Adjusting an Iron Condor

Discussion in 'Options' started by jwcapital, Mar 10, 2009.

  1. I trade iron condors on the ES (S&P emini futures). I never hold these to expiration--in order to avoid a gamma blow-up. Interestingly, I had a first for the month of March. I placed my IC's the week of February expiration. Within a week and a half, all of the bear call spreads were worth .20 to .25, down from 2.5. So, I exited all of them, basically leaving only bull put spreads. So, for the first time, as the market moved down, I entered all new bear call spreads to replace the ones I exited. Of course, the new strikes were lower, but basically had the same value as the originals. Anyone ever try this adjustment? Typically, I've just exited the bear call (bull put) spreads when they lose about 80% of their premium and let the bull put (bear call) spreads ride.

  2. I always cover one side of the IC when it gets cheap enough.

    Sometimes I sell new spreads to bring in more cash and part of the time I just hold the remaining side.

    I prefer not to sell as many as I sold the first time. If I cover 25 call spreads, I may sell only 20 new spreads.

    It's very tempting to bring in more cash, but the problem is that any market reversal may result in an immediate attack on the new spreads. Because I want to remain significantly far OTM, I never re-sell front-month spreads (premium far too low).

    I recently covered some May and Jun call spreads in my RUT iron condors. I replaced those with new calls.

    When I covered the Mar and Apr calls earlier, I did not replace them.

    It's a comfort zone decision.

  3. Grinder


    This has worked for me in the past, especially when the underlying keeps moving away from my call spreads, the only problem I have with buying back the call spreads & then opening new ones at lower strikes is that you are left with a bunch of put spreads getting close to the money. Thus much heavier risk on one side. Might have to roll down some of those put spreads, as Mark likes to say... it's a comfort zone thing. :)
  4. I will disclose my thoughts on this discussion Saturday. I do like the discussion thus far, but I will know more come Saturday.
  5. Not only can you roll the puts down but you can also close some of them to reduce some of the downside risk.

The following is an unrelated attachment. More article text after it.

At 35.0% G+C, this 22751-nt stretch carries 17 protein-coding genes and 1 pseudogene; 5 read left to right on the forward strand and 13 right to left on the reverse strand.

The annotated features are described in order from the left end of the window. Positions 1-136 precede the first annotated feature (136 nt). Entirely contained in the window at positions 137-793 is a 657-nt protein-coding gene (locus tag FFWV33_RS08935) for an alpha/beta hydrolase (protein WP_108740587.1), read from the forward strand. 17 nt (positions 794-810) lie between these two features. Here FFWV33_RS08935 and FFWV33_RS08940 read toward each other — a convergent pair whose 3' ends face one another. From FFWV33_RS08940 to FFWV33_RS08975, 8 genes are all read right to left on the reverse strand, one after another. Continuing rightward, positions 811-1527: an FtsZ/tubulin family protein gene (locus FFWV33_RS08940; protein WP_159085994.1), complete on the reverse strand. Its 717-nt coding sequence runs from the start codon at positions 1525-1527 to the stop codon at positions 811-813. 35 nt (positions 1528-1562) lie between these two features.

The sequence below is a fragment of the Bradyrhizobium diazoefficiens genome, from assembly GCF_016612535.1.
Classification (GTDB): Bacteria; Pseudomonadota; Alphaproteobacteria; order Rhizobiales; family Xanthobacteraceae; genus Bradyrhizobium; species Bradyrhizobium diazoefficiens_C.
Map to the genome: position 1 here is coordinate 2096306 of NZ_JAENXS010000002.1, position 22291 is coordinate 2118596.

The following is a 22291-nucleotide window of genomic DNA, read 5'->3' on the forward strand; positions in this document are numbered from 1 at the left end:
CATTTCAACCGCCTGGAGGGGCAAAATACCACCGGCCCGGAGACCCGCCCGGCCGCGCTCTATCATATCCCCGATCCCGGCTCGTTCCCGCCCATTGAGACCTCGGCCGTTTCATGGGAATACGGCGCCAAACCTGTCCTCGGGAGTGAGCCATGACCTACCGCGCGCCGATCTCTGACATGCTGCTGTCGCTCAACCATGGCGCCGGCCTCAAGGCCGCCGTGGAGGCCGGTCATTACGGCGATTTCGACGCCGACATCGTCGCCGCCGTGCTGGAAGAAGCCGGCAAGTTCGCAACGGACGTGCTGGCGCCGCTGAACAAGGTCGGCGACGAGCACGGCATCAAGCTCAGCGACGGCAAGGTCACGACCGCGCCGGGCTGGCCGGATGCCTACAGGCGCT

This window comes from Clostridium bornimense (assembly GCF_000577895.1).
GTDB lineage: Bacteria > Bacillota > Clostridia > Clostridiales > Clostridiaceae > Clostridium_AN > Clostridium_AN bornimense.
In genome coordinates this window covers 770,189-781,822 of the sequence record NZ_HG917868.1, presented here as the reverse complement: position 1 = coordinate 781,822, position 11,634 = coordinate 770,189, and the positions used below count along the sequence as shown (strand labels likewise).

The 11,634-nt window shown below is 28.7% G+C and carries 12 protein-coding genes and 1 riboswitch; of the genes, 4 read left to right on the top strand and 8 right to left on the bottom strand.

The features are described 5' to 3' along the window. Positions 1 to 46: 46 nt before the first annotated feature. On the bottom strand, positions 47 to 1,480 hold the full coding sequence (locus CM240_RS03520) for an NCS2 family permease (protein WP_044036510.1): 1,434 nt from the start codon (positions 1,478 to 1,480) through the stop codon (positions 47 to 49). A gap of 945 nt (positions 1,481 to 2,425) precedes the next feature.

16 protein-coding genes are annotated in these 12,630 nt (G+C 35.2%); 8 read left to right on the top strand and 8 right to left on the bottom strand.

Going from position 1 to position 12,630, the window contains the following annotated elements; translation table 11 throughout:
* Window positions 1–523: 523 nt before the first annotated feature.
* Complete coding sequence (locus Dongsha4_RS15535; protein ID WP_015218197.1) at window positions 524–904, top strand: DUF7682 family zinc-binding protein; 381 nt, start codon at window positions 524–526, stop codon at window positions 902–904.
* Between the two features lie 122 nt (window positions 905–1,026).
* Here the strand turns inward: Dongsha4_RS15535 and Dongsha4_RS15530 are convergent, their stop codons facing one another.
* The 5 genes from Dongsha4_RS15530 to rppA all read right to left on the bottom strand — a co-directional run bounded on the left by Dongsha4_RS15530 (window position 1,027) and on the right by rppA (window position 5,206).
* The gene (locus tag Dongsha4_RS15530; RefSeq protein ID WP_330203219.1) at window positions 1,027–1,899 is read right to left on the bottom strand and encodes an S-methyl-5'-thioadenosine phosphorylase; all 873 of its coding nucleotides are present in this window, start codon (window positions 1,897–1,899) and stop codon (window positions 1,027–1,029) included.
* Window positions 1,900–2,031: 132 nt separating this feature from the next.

6. I would have kept the Calls and watched the Puts, which at that point were probably pushing the entire IC into a money losing situation. If the short Put reaches ITM then you have to decide to bail out of the Puts to cut your loss, or hope for a bounce.

  7. That's what most people do and it's very short-sighted, in my opinion.

    Why hold out for the last few nickels on a trade? There's far too little to gain and those options can get in your way at a later date.

  8. Mark the OP closer, I think he left out some important details.

    For the Calls to have fallen so much over a 1 1/2 week period it means that those Puts have gone up a lot and are close to ITM or even ITM. That means the position is in the RED - or close to it - at this point and the problem is the PUTS not the CALLS. So it's either close entire IC or hang on for a possible further loss or gain.

  9. rluser


    I am in a similar position and have been considering this. My contract is MNX (apr) and I am looking at the call side. There is still quite a lot extrinsic value in the put side so it is tempting to move the calls up a few points for a small loss. No doubt tomorrow could force a decision on me.
  10. Given the original IC--my bull spreads were pretty deep OTM when the bear spreads virtually became worthless. As volatility increases, the calls quickly lose value, even with relatively small moves. I subscribe to the "mean reversion theory," where a bounce upward or downward is highly expected. By exiting the bear spreads for .20-.25, I increase my profit on this side of the IC. If I leave the bear spreads alone, I wouldn't be able to exit them with as much profit. In other words, I am looking to exit the profitable side ASAP---and having balls of steel, I monitor the losing side. Remember, you are booking the maximum profit for that spread by following my rules. Yes, the losing side may cause the portfolio value to decrease, but you still have that profit as a back stop. As I will discuss Saturday, the one day rebound on Tuesday pushed the losing bull spreads into incredible profit position. Even at the low, I was still OTM, but patient.
    #10     Mar 12, 2009